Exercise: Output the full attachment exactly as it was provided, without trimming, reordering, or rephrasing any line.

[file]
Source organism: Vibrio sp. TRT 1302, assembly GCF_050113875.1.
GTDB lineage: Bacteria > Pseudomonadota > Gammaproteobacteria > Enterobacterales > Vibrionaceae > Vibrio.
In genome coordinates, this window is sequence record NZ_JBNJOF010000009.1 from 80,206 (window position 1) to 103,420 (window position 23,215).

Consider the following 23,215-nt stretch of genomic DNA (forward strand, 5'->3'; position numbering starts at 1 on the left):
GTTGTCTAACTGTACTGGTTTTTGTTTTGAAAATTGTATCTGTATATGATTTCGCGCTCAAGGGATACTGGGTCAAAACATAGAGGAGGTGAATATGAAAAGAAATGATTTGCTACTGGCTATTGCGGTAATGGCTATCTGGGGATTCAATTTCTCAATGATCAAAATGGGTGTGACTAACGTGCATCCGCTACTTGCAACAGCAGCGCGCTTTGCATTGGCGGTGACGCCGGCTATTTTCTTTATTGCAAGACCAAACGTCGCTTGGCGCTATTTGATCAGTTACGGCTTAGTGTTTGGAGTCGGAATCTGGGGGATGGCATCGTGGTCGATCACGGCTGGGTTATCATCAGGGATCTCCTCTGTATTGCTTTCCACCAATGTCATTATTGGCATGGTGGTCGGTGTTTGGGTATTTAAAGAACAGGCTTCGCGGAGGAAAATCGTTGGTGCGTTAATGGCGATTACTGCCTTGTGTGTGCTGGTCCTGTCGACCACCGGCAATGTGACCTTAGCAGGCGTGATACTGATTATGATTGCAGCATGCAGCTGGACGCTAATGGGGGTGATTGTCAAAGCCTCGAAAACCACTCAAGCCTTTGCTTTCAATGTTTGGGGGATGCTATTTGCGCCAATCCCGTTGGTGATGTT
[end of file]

Source organism: Vibrio sp. TRT 1302, assembly GCF_050113875.1.
GTDB lineage: Bacteria > Pseudomonadota > Gammaproteobacteria > Enterobacterales > Vibrionaceae > Vibrio.
In genome coordinates, this window is sequence record NZ_JBNJOF010000009.1 from 80,206 (window position 1) to 103,420 (window position 23,215).

Consider the following 23,215-nt stretch of genomic DNA (forward strand, 5'->3'; position numbering starts at 1 on the left):
GTTGTCTAACTGTACTGGTTTTTGTTTTGAAAATTGTATCTGTATATGATTTCGCGCTCAAGGGATACTGGGTCAAAACATAGAGGAGGTGAATATGAAAAGAAATGATTTGCTACTGGCTATTGCGGTAATGGCTATCTGGGGATTCAATTTCTCAATGATCAAAATGGGTGTGACTAACGTGCATCCGCTACTTGCAACAGCAGCGCGCTTTGCATTGGCGGTGACGCCGGCTATTTTCTTTATTGCAAGACCAAACGTCGCTTGGCGCTATTTGATCAGTTACGGCTTAGTGTTTGGAGTCGGAATCTGGGGGATGGCATCGTGGTCGATCACGGCTGGGTTATCATCAGGGATCTCCTCTGTATTGCTTTCCACCAATGTCATTATTGGCATGGTGGTCGGTGTTTGGGTATTTAAAGAACAGGCTTCGCGGAGGAAAATCGTTGGTGCGTTAATGGCGATTACTGCCTTGTGTGTGCTGGTCCTGTCGACCACCGGCAATGTGACCTTAGCAGGCGTGATACTGATTATGATTGCAGCATGCAGCTGGACGCTAATGGGGGTGATTGTCAAAGCCTCGAAAACCACTCAAGCCTTTGCTTTCAATGTTTGGGGGATGCTATTTGCGCCAATCCCGTTGGTGATGTT